I know, I know: You've been dying to get to this chapter. I realize that earlier information about organizing your photos isn't as sexy as making them pop off the screen with image adjustments.
But organization is an important step before image editing. Why? Because you should only spend time image-editing your best photographs. I'm going to say that one more time, because it's super-important: Image-edit only your best work. Don't dilute your creativity and waste your time by messing with subpar photographs. Instead, use organizational markers such as iPhoto for iOS's Flags and Favorites to identify your best work. Then apply your brilliance to the marked pictures.
But now that you know how to organize your photos on the iPad, we can get to the fun stuff. Consider Chapter 2 the “eating your vegetables first” part of the book. That is, unless you're a vegetarian. Hmmm. Well, anyway, let's get on with it.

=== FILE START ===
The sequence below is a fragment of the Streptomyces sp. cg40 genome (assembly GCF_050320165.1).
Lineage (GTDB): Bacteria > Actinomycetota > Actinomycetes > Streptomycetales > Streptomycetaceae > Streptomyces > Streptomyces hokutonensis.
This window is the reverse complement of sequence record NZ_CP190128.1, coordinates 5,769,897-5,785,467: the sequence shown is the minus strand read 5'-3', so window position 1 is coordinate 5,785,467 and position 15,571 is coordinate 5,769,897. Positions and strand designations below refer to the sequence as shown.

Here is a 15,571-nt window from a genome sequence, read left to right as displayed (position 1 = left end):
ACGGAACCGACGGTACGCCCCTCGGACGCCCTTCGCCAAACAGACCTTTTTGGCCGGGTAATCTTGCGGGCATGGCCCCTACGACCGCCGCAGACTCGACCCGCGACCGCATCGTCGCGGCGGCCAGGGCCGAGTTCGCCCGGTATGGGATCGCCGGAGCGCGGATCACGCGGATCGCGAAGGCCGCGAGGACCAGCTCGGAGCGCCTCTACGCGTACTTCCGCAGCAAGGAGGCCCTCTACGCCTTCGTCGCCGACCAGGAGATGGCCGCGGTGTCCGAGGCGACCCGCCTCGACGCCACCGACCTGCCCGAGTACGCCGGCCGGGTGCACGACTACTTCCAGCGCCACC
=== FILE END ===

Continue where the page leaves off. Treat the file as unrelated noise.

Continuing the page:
Image editing has always been an important part of photography. Artists such as Ansel Adams and W. Eugene Smith were as proficient in the darkroom as they were behind the camera. Today, digital photography makes fine-tuning our pictures even easier. And no place is that more evident than on an iPad.
Once an image appears on the device, you can literally interact with it using your fingertips. (I'll resist any childhood finger painting analogies, but we both know ...